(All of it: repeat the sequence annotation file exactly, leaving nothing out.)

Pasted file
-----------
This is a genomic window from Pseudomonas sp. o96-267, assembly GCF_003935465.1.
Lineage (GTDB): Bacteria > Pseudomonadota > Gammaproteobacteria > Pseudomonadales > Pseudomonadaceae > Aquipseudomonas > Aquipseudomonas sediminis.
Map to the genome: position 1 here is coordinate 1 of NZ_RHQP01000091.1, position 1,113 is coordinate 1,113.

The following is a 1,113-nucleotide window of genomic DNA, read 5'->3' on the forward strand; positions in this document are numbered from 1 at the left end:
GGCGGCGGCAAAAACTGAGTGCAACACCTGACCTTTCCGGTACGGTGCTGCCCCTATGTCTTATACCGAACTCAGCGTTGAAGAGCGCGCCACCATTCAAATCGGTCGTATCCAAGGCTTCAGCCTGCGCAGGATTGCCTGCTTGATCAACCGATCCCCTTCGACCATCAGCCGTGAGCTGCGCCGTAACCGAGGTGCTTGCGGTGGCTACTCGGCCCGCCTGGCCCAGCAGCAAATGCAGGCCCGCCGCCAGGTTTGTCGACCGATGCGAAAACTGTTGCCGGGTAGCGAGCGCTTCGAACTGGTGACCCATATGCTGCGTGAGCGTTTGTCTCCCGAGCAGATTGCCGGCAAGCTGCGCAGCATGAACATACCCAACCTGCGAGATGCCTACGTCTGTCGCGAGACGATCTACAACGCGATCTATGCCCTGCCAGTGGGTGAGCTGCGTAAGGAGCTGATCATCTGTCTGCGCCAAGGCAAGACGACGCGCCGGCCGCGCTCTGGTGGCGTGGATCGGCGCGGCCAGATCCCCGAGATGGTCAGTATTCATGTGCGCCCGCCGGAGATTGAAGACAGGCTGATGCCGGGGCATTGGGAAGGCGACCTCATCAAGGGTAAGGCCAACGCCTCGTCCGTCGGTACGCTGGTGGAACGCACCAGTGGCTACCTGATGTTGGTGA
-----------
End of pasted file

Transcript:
This is a genomic window from Pseudomonas sp. o96-267, assembly GCF_003935465.1.
Lineage (GTDB): Bacteria > Pseudomonadota > Gammaproteobacteria > Pseudomonadales > Pseudomonadaceae > Aquipseudomonas > Aquipseudomonas sediminis.
Map to the genome: position 1 here is coordinate 1 of NZ_RHQP01000091.1, position 1,113 is coordinate 1,113.

The following is a 1,113-nucleotide window of genomic DNA, read 5'->3' on the forward strand; positions in this document are numbered from 1 at the left end:
GGCGGCGGCAAAAACTGAGTGCAACACCTGACCTTTCCGGTACGGTGCTGCCCCTATGTCTTATACCGAACTCAGCGTTGAAGAGCGCGCCACCATTCAAATCGGTCGTATCCAAGGCTTCAGCCTGCGCAGGATTGCCTGCTTGATCAACCGATCCCCTTCGACCATCAGCCGTGAGCTGCGCCGTAACCGAGGTGCTTGCGGTGGCTACTCGGCCCGCCTGGCCCAGCAGCAAATGCAGGCCCGCCGCCAGGTTTGTCGACCGATGCGAAAACTGTTGCCGGGTAGCGAGCGCTTCGAACTGGTGACCCATATGCTGCGTGAGCGTTTGTCTCCCGAGCAGATTGCCGGCAAGCTGCGCAGCATGAACATACCCAACCTGCGAGATGCCTACGTCTGTCGCGAGACGATCTACAACGCGATCTATGCCCTGCCAGTGGGTGAGCTGCGTAAGGAGCTGATCATCTGTCTGCGCCAAGGCAAGACGACGCGCCGGCCGCGCTCTGGTGGCGTGGATCGGCGCGGCCAGATCCCCGAGATGGTCAGTATTCATGTGCGCCCGCCGGAGATTGAAGACAGGCTGATGCCGGGGCATTGGGAAGGCGACCTCATCAAGGGTAAGGCCAACGCCTCGTCCGTCGGTACGCTGGTGGAACGCACCAGTGGCTACCTGATGTTGGTGA